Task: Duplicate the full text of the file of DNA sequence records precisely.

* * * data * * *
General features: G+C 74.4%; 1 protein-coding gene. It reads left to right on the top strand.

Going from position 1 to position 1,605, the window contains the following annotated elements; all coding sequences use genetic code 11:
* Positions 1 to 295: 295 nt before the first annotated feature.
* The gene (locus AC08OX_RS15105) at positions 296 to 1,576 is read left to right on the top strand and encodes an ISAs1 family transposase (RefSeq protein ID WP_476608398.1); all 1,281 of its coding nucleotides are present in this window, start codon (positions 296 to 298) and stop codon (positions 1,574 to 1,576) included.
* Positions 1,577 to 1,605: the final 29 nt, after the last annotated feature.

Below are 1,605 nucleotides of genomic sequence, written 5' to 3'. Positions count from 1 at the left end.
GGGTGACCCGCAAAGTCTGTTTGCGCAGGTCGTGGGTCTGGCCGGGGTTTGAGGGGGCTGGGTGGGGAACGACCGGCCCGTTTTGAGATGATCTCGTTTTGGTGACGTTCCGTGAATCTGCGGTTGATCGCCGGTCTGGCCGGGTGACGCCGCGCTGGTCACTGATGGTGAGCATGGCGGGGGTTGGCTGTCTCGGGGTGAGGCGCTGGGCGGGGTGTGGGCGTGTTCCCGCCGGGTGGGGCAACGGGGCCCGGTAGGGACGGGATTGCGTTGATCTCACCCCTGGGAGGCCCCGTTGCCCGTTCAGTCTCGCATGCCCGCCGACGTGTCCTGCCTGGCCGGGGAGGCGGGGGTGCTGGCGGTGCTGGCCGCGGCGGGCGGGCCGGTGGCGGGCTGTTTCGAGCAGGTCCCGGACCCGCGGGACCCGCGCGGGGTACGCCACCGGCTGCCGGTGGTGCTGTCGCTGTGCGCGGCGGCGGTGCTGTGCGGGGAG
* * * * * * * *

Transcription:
General features: G+C 74.4%; 1 protein-coding gene. It reads left to right on the top strand.

Going from position 1 to position 1,605, the window contains the following annotated elements; all coding sequences use genetic code 11:
* Positions 1 to 295: 295 nt before the first annotated feature.
* The gene (locus AC08OX_RS15105) at positions 296 to 1,576 is read left to right on the top strand and encodes an ISAs1 family transposase (RefSeq protein ID WP_476608398.1); all 1,281 of its coding nucleotides are present in this window, start codon (positions 296 to 298) and stop codon (positions 1,574 to 1,576) included.
* Positions 1,577 to 1,605: the final 29 nt, after the last annotated feature.

Below are 1,605 nucleotides of genomic sequence, written 5' to 3'. Positions count from 1 at the left end.
GGGTGACCCGCAAAGTCTGTTTGCGCAGGTCGTGGGTCTGGCCGGGGTTTGAGGGGGCTGGGTGGGGAACGACCGGCCCGTTTTGAGATGATCTCGTTTTGGTGACGTTCCGTGAATCTGCGGTTGATCGCCGGTCTGGCCGGGTGACGCCGCGCTGGTCACTGATGGTGAGCATGGCGGGGGTTGGCTGTCTCGGGGTGAGGCGCTGGGCGGGGTGTGGGCGTGTTCCCGCCGGGTGGGGCAACGGGGCCCGGTAGGGACGGGATTGCGTTGATCTCACCCCTGGGAGGCCCCGTTGCCCGTTCAGTCTCGCATGCCCGCCGACGTGTCCTGCCTGGCCGGGGAGGCGGGGGTGCTGGCGGTGCTGGCCGCGGCGGGCGGGCCGGTGGCGGGCTGTTTCGAGCAGGTCCCGGACCCGCGGGACCCGCGCGGGGTACGCCACCGGCTGCCGGTGGTGCTGTCGCTGTGCGCGGCGGCGGTGCTGTGCGGGGAG